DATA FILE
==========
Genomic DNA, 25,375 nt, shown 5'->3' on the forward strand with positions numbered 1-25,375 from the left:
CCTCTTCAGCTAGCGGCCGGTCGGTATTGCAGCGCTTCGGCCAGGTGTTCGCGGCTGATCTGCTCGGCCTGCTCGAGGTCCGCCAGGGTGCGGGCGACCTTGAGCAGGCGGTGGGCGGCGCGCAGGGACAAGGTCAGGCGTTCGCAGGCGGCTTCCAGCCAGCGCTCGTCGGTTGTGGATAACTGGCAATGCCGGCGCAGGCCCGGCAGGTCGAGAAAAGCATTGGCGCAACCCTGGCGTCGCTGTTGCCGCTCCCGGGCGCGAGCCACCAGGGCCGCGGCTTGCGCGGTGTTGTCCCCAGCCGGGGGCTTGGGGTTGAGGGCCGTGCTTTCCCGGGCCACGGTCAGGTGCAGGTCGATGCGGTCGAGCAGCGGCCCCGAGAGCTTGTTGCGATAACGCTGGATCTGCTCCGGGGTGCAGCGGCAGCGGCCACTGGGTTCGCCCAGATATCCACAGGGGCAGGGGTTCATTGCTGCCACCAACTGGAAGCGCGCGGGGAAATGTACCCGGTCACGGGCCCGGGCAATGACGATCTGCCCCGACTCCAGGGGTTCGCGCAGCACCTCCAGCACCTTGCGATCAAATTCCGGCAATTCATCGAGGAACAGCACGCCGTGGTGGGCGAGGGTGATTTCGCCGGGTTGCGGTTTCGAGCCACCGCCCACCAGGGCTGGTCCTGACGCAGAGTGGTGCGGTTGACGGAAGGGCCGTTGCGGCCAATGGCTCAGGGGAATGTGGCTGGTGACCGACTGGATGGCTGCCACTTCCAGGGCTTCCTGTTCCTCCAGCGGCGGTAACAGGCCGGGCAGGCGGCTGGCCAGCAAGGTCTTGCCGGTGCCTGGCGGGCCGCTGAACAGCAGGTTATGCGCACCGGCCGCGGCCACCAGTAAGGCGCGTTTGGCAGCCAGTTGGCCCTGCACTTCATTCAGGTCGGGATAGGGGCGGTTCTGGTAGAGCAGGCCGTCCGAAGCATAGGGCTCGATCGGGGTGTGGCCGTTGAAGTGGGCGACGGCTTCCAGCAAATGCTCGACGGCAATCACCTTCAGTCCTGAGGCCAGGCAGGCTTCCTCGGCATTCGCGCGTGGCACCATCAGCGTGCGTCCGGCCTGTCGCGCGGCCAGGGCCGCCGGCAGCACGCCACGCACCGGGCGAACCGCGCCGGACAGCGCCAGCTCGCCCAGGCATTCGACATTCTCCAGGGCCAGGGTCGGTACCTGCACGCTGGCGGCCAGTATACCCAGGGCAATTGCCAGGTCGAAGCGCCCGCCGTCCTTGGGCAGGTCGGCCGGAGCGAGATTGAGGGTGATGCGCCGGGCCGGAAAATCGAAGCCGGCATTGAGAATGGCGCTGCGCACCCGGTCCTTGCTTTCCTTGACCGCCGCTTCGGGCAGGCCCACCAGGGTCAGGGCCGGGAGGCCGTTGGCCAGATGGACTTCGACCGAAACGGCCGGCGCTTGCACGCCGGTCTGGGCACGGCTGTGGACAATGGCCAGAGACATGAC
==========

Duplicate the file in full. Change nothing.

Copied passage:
Genomic DNA, 25,375 nt, shown 5'->3' on the forward strand with positions numbered 1-25,375 from the left:
CCTCTTCAGCTAGCGGCCGGTCGGTATTGCAGCGCTTCGGCCAGGTGTTCGCGGCTGATCTGCTCGGCCTGCTCGAGGTCCGCCAGGGTGCGGGCGACCTTGAGCAGGCGGTGGGCGGCGCGCAGGGACAAGGTCAGGCGTTCGCAGGCGGCTTCCAGCCAGCGCTCGTCGGTTGTGGATAACTGGCAATGCCGGCGCAGGCCCGGCAGGTCGAGAAAAGCATTGGCGCAACCCTGGCGTCGCTGTTGCCGCTCCCGGGCGCGAGCCACCAGGGCCGCGGCTTGCGCGGTGTTGTCCCCAGCCGGGGGCTTGGGGTTGAGGGCCGTGCTTTCCCGGGCCACGGTCAGGTGCAGGTCGATGCGGTCGAGCAGCGGCCCCGAGAGCTTGTTGCGATAACGCTGGATCTGCTCCGGGGTGCAGCGGCAGCGGCCACTGGGTTCGCCCAGATATCCACAGGGGCAGGGGTTCATTGCTGCCACCAACTGGAAGCGCGCGGGGAAATGTACCCGGTCACGGGCCCGGGCAATGACGATCTGCCCCGACTCCAGGGGTTCGCGCAGCACCTCCAGCACCTTGCGATCAAATTCCGGCAATTCATCGAGGAACAGCACGCCGTGGTGGGCGAGGGTGATTTCGCCGGGTTGCGGTTTCGAGCCACCGCCCACCAGGGCTGGTCCTGACGCAGAGTGGTGCGGTTGACGGAAGGGCCGTTGCGGCCAATGGCTCAGGGGAATGTGGCTGGTGACCGACTGGATGGCTGCCACTTCCAGGGCTTCCTGTTCCTCCAGCGGCGGTAACAGGCCGGGCAGGCGGCTGGCCAGCAAGGTCTTGCCGGTGCCTGGCGGGCCGCTGAACAGCAGGTTATGCGCACCGGCCGCGGCCACCAGTAAGGCGCGTTTGGCAGCCAGTTGGCCCTGCACTTCATTCAGGTCGGGATAGGGGCGGTTCTGGTAGAGCAGGCCGTCCGAAGCATAGGGCTCGATCGGGGTGTGGCCGTTGAAGTGGGCGACGGCTTCCAGCAAATGCTCGACGGCAATCACCTTCAGTCCTGAGGCCAGGCAGGCTTCCTCGGCATTCGCGCGTGGCACCATCAGCGTGCGTCCGGCCTGTCGCGCGGCCAGGGCCGCCGGCAGCACGCCACGCACCGGGCGAACCGCGCCGGACAGCGCCAGCTCGCCCAGGCATTCGACATTCTCCAGGGCCAGGGTCGGTACCTGCACGCTGGCGGCCAGTATACCCAGGGCAATTGCCAGGTCGAAGCGCCCGCCGTCCTTGGGCAGGTCGGCCGGAGCGAGATTGAGGGTGATGCGCCGGGCCGGAAAATCGAAGCCGGCATTGAGAATGGCGCTGCGCACCCGGTCCTTGCTTTCCTTGACCGCCGCTTCGGGCAGGCCCACCAGGGTCAGGGCCGGGAGGCCGTTGGCCAGATGGACTTCGACCGAAACGGCCGGCGCTTGCACGCCGGTCTGGGCACGGCTGTGGACAATGGCCAGAGACATGAC